Casey Anthony and Other Things I Don’t Care About

I have been only peripherally aware of the trial--and then only in the way that I'm aware of Katy Perry, Lady Gaga, and reality TV.

I want to reflect just a moment on the opening clause in Doug Mataconis’ excellent post “Casey Anthony And Some Thoughts On The Criminal Justice System,” which I endorse in full: “The big news of the day is a subject that we haven’t talked about here at all at OTB.”

In a conversation over the weekend with my wife’s family, I was reminded again how unusual my interests are. They were discussing this case in some detail, including noting that some of their friends were DVRing the trial so they could watch every minute of it. Meanwhile, I have been only peripherally aware of the trial–and then only in the way that I’m aware of Katy Perry, Lady Gaga, and reality TV; that is, one can scarcely avoid hearing about them.

As regular readers know, I consume almost no television news. But I spend several hours a day reading news and policy-related material online. Additionally, I follow over a thousand people on Twitter. And yet I don’t know that any of them mentioned the trial before today. (Granted, I most actively follow the 211 people on my ForeignPolicy list. But they tweet about all manner of trivia in addition to world news.)

There’s a whole category of news that goes by the name “human interest” that I simply don’t care about. It’s not that I’m a snob–although, in many ways I am. I follow professional and college football with rabid enthusiasm and that topic’s not inherently more highbrow. And, indeed, there’s no reason that an obsessive interest in day-to-day politics is any more laudable than interest in, say, mixed martial arts or celebrity gossip.

But I’m a policy wonk, interested in individual cases only to the extent that they shine a light on broader public policy problems. As Kevin Drum put it in an only tangentially related context, people like us are “hyperanalytical, maybe even slightly Aspergers-ish. We’re comfortable — too comfortable, probably — viewing the ebb and flow of human lives as an accounting exercise.”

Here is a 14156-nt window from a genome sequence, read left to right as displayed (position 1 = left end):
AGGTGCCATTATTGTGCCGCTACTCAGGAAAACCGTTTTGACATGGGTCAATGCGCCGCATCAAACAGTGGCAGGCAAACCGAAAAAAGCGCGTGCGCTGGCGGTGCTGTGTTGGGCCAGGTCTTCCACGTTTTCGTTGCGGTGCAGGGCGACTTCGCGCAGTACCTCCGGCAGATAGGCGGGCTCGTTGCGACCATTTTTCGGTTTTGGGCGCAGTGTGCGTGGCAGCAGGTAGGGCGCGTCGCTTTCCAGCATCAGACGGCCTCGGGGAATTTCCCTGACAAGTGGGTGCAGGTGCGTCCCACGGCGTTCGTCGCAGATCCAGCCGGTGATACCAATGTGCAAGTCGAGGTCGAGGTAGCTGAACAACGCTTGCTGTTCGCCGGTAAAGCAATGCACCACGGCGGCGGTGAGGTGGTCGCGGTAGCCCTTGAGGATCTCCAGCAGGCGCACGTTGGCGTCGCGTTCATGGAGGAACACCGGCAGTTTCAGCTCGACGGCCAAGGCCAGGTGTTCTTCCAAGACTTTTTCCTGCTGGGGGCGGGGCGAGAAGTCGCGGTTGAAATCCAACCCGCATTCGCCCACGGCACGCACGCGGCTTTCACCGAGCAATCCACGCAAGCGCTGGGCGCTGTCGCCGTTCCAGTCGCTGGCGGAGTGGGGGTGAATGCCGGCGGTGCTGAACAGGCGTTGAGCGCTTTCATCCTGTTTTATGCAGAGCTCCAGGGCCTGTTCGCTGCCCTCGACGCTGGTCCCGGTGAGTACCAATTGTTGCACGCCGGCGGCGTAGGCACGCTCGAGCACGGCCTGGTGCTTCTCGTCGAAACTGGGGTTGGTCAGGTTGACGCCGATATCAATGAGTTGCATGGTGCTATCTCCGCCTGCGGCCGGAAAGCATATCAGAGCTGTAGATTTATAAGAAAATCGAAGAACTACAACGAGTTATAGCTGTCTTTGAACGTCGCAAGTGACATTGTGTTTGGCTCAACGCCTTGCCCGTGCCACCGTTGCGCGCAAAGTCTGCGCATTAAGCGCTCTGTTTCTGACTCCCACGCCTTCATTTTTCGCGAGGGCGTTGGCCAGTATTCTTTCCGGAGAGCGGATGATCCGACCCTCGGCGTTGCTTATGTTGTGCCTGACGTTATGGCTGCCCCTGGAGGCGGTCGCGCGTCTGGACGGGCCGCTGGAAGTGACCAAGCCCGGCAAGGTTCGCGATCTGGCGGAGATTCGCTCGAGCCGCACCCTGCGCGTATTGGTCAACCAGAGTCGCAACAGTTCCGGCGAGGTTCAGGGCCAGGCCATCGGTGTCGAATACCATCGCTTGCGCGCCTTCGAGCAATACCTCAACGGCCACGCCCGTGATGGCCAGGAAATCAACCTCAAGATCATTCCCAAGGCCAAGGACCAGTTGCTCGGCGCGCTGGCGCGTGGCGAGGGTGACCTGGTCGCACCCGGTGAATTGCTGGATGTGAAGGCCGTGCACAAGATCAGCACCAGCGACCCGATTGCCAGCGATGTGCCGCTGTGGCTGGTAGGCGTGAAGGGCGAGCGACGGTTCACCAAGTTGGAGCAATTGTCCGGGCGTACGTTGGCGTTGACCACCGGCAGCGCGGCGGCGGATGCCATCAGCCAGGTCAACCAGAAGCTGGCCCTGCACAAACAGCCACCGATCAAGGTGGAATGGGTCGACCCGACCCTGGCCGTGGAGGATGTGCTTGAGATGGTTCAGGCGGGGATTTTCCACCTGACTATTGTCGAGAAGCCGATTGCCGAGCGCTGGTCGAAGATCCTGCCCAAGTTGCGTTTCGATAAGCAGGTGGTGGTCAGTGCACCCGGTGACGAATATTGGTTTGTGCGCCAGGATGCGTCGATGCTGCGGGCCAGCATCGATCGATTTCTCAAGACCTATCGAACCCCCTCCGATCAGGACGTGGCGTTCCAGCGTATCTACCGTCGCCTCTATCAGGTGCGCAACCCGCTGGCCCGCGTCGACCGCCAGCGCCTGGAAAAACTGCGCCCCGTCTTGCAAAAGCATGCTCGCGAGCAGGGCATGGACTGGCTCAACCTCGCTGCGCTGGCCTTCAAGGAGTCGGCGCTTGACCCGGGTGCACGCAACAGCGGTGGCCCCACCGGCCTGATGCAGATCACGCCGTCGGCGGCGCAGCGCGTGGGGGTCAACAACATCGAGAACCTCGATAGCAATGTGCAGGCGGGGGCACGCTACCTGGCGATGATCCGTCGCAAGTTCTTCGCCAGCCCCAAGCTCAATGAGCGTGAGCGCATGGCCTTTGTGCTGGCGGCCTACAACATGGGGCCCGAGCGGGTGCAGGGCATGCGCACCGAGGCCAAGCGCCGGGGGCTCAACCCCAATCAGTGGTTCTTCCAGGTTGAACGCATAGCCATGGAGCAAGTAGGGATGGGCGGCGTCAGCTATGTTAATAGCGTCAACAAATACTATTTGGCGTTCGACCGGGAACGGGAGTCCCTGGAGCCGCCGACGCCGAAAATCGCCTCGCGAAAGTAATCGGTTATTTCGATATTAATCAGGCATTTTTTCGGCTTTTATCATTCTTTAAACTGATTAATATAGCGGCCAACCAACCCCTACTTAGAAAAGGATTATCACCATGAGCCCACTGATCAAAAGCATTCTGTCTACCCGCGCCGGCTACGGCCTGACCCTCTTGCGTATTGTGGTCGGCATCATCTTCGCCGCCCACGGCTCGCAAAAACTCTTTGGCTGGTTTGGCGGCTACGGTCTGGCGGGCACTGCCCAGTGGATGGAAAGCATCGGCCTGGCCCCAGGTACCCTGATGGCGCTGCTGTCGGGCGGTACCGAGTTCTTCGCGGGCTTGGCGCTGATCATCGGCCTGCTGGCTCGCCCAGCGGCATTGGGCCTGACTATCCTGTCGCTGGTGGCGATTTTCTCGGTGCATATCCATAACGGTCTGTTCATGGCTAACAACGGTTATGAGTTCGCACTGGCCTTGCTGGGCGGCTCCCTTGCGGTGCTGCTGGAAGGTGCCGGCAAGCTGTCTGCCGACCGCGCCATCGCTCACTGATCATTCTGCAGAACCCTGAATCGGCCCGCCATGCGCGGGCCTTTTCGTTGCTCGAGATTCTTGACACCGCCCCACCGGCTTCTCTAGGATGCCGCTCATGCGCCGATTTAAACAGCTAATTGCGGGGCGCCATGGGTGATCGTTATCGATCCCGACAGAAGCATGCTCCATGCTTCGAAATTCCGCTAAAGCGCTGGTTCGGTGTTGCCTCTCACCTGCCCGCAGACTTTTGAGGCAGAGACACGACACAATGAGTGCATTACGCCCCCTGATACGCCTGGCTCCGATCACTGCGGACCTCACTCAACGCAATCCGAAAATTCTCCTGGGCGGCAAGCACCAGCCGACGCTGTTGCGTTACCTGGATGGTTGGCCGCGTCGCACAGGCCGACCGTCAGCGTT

As long as I can remember, I’ve simply found Real Crime stories annoying. People get murdered all the time and, absent some compelling personal connection, I see no reason why I should care about the ones that spark media interest than the others. As the old saying goes, “the plural of anecdote is not data.” Indeed, I get annoyed when emotional victims and survivors are trotted out in Congressional hearings and otherwise exploited to support pre-existing policy beliefs. A good rule of thumb that any law named after a dead child is poorly considered.

Additionally–and perhaps contradictorily–now that I’m a father of two young girls, I naturally personalize stories involving horrible things that happen to children. I was never drawn to “murder porn” before; now, it’s disturbing. So, unless the news actually provides a useful insight on how to protect my girls, I’ve really got no interest in the details.

FILED UNDER: Law and the Courts, Media,
James Joyner
About James Joyner
James Joyner is Professor and Department Head of Security Studies at Marine Corps University's Command and Staff College and a nonresident senior fellow at the Scowcroft Center for Strategy and Security at the Atlantic Council. He's a former Army officer and Desert Storm vet. Views expressed here are his own. Follow James on Twitter @DrJJoyner.

Comments

  1. ponce says:

    Why write a post that basically declares you’re a snob, James?

  2. Mr. Prosser says:

    Your post sums up exactly why I read OTB and check it about 3 times a day. Keep it up.